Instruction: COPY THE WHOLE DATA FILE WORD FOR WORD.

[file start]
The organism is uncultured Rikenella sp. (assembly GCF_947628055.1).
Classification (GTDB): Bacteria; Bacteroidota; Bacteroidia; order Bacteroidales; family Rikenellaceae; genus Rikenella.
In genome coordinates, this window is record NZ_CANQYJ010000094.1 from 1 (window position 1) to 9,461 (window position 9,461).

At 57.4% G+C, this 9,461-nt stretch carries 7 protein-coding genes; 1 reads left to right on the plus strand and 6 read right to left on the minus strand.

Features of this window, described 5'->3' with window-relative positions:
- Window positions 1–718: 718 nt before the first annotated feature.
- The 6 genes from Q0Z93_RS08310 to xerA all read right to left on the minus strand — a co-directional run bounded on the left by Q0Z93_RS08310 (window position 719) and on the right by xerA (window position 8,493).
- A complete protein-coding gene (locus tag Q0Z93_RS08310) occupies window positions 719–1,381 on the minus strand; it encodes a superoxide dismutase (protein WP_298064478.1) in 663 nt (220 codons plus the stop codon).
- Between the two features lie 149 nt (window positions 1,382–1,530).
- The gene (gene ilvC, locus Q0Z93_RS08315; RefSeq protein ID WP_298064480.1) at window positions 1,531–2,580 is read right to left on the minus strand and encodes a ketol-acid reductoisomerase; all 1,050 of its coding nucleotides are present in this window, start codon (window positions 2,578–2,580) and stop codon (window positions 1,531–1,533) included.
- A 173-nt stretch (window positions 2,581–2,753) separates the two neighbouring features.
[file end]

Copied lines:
The organism is uncultured Rikenella sp. (assembly GCF_947628055.1).
Classification (GTDB): Bacteria; Bacteroidota; Bacteroidia; order Bacteroidales; family Rikenellaceae; genus Rikenella.
In genome coordinates, this window is record NZ_CANQYJ010000094.1 from 1 (window position 1) to 9,461 (window position 9,461).

At 57.4% G+C, this 9,461-nt stretch carries 7 protein-coding genes; 1 reads left to right on the plus strand and 6 read right to left on the minus strand.

Features of this window, described 5'->3' with window-relative positions:
- Window positions 1–718: 718 nt before the first annotated feature.
- The 6 genes from Q0Z93_RS08310 to xerA all read right to left on the minus strand — a co-directional run bounded on the left by Q0Z93_RS08310 (window position 719) and on the right by xerA (window position 8,493).
- A complete protein-coding gene (locus tag Q0Z93_RS08310) occupies window positions 719–1,381 on the minus strand; it encodes a superoxide dismutase (protein WP_298064478.1) in 663 nt (220 codons plus the stop codon).
- Between the two features lie 149 nt (window positions 1,382–1,530).
- The gene (gene ilvC, locus Q0Z93_RS08315; RefSeq protein ID WP_298064480.1) at window positions 1,531–2,580 is read right to left on the minus strand and encodes a ketol-acid reductoisomerase; all 1,050 of its coding nucleotides are present in this window, start codon (window positions 2,578–2,580) and stop codon (window positions 1,531–1,533) included.
- A 173-nt stretch (window positions 2,581–2,753) separates the two neighbouring features.